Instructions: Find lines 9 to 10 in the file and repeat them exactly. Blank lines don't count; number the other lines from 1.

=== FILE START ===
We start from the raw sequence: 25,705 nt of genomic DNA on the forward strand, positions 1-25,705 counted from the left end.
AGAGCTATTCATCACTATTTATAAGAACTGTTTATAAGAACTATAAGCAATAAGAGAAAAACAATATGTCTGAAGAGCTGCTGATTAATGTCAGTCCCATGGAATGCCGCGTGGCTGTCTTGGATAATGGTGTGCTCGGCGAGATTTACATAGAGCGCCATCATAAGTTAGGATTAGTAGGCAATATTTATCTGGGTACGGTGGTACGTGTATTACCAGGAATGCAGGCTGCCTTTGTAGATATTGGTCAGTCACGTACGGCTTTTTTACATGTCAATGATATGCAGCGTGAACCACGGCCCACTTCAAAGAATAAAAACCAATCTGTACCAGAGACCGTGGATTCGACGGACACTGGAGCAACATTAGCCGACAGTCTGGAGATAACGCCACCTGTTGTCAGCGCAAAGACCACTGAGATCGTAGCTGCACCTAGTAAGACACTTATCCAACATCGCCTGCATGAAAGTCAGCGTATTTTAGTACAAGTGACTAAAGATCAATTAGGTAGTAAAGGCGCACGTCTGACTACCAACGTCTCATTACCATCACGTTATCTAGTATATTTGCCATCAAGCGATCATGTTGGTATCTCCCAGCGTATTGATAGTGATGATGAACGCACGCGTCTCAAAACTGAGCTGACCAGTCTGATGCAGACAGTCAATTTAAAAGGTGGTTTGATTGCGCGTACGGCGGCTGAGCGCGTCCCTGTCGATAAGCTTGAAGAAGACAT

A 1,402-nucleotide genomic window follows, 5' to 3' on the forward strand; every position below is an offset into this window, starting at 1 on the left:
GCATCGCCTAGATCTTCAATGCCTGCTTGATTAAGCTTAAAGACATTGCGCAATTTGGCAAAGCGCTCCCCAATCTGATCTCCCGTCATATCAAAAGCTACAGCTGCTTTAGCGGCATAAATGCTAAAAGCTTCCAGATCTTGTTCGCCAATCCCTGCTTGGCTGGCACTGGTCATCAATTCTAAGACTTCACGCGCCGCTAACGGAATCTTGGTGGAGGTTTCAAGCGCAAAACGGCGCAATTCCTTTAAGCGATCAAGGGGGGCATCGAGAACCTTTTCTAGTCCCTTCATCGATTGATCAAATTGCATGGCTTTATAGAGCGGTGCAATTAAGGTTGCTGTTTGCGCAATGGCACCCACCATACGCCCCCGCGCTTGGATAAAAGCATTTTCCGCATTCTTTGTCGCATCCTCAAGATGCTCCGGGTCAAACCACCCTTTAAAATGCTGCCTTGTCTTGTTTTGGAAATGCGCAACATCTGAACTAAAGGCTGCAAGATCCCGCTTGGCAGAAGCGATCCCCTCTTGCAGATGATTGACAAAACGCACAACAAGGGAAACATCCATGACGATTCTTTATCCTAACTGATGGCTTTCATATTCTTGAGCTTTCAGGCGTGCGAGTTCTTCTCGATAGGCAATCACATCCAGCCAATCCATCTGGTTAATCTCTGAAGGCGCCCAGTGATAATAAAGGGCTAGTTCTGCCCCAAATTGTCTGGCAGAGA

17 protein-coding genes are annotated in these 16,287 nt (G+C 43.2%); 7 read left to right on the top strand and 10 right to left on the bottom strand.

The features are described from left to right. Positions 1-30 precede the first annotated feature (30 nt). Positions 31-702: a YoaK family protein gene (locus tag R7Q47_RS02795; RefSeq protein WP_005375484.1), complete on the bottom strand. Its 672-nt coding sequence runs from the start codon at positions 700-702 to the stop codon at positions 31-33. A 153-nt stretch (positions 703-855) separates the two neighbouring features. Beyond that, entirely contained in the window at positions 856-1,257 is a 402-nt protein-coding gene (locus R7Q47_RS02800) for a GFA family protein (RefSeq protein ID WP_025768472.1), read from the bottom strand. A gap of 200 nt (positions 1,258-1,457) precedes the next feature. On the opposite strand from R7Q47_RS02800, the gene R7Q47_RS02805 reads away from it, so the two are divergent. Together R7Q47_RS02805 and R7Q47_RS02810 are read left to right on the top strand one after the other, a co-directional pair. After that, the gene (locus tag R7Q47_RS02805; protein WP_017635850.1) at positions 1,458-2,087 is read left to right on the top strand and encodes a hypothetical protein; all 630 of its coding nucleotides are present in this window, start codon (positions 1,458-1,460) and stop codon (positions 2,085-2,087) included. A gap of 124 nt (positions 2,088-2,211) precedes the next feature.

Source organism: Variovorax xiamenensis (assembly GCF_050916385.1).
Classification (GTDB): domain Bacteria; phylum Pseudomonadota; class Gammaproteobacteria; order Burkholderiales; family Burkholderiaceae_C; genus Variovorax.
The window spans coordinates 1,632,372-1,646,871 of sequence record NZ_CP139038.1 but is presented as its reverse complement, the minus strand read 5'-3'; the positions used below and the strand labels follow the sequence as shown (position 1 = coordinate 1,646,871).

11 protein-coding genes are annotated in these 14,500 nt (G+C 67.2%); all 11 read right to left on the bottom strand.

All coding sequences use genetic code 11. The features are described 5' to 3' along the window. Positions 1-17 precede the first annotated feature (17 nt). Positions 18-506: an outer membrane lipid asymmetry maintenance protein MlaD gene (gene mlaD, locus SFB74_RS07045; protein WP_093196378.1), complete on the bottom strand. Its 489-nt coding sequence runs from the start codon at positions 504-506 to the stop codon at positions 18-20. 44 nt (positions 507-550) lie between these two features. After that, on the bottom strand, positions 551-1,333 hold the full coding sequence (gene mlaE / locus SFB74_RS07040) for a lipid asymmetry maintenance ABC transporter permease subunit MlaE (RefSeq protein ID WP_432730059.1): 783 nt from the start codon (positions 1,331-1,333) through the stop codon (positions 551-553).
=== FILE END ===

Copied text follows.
The window spans coordinates 1,632,372-1,646,871 of sequence record NZ_CP139038.1 but is presented as its reverse complement, the minus strand read 5'-3'; the positions used below and the strand labels follow the sequence as shown (position 1 = coordinate 1,646,871).

11 protein-coding genes are annotated in these 14,500 nt (G+C 67.2%); all 11 read right to left on the bottom strand.